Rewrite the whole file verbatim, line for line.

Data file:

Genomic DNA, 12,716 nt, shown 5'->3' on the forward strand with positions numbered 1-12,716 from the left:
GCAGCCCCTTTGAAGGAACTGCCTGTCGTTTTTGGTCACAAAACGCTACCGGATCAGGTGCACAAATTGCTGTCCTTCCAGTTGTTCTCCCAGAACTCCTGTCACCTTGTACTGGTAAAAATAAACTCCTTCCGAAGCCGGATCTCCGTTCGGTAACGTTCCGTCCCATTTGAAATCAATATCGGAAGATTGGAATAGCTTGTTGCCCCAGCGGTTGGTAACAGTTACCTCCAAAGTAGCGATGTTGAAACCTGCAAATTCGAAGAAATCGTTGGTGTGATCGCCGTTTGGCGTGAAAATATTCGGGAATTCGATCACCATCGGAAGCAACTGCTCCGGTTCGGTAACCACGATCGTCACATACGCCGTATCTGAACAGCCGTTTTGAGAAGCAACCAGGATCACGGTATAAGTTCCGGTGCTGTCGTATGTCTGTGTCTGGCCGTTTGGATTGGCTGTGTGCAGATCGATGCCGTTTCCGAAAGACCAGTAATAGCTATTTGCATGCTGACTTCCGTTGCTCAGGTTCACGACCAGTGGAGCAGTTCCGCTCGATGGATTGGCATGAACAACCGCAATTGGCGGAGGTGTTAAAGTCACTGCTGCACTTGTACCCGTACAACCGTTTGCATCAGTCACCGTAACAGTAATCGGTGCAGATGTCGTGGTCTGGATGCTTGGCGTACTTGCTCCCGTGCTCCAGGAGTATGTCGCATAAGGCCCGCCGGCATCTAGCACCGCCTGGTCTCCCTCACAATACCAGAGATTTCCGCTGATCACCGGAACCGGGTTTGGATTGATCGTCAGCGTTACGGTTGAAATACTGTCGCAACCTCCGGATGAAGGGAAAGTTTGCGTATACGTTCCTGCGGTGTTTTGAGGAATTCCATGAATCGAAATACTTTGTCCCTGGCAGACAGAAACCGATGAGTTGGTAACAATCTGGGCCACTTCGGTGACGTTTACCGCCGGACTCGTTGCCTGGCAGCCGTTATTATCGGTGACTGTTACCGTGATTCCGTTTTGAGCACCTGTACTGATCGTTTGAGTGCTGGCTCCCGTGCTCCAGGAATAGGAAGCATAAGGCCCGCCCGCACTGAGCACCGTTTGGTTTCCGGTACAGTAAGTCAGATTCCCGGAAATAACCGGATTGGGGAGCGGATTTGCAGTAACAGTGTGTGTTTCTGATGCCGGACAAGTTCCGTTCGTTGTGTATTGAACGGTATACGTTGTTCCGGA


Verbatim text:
Genomic DNA, 12,716 nt, shown 5'->3' on the forward strand with positions numbered 1-12,716 from the left:
GCAGCCCCTTTGAAGGAACTGCCTGTCGTTTTTGGTCACAAAACGCTACCGGATCAGGTGCACAAATTGCTGTCCTTCCAGTTGTTCTCCCAGAACTCCTGTCACCTTGTACTGGTAAAAATAAACTCCTTCCGAAGCCGGATCTCCGTTCGGTAACGTTCCGTCCCATTTGAAATCAATATCGGAAGATTGGAATAGCTTGTTGCCCCAGCGGTTGGTAACAGTTACCTCCAAAGTAGCGATGTTGAAACCTGCAAATTCGAAGAAATCGTTGGTGTGATCGCCGTTTGGCGTGAAAATATTCGGGAATTCGATCACCATCGGAAGCAACTGCTCCGGTTCGGTAACCACGATCGTCACATACGCCGTATCTGAACAGCCGTTTTGAGAAGCAACCAGGATCACGGTATAAGTTCCGGTGCTGTCGTATGTCTGTGTCTGGCCGTTTGGATTGGCTGTGTGCAGATCGATGCCGTTTCCGAAAGACCAGTAATAGCTATTTGCATGCTGACTTCCGTTGCTCAGGTTCACGACCAGTGGAGCAGTTCCGCTCGATGGATTGGCATGAACAACCGCAATTGGCGGAGGTGTTAAAGTCACTGCTGCACTTGTACCCGTACAACCGTTTGCATCAGTCACCGTAACAGTAATCGGTGCAGATGTCGTGGTCTGGATGCTTGGCGTACTTGCTCCCGTGCTCCAGGAGTATGTCGCATAAGGCCCGCCGGCATCTAGCACCGCCTGGTCTCCCTCACAATACCAGAGATTTCCGCTGATCACCGGAACCGGGTTTGGATTGATCGTCAGCGTTACGGTTGAAATACTGTCGCAACCTCCGGATGAAGGGAAAGTTTGCGTATACGTTCCTGCGGTGTTTTGAGGAATTCCATGAATCGAAATACTTTGTCCCTGGCAGACAGAAACCGATGAGTTGGTAACAATCTGGGCCACTTCGGTGACGTTTACCGCCGGACTCGTTGCCTGGCAGCCGTTATTATCGGTGACTGTTACCGTGATTCCGTTTTGAGCACCTGTACTGATCGTTTGAGTGCTGGCTCCCGTGCTCCAGGAATAGGAAGCATAAGGCCCGCCCGCACTGAGCACCGTTTGGTTTCCGGTACAGTAAGTCAGATTCCCGGAAATAACCGGATTGGGGAGCGGATTTGCAGTAACAGTGTGTGTTTCTGATGCCGGACAAGTTCCGTTCGTTGTGTATTGAACGGTATACGTTGTTCCGGA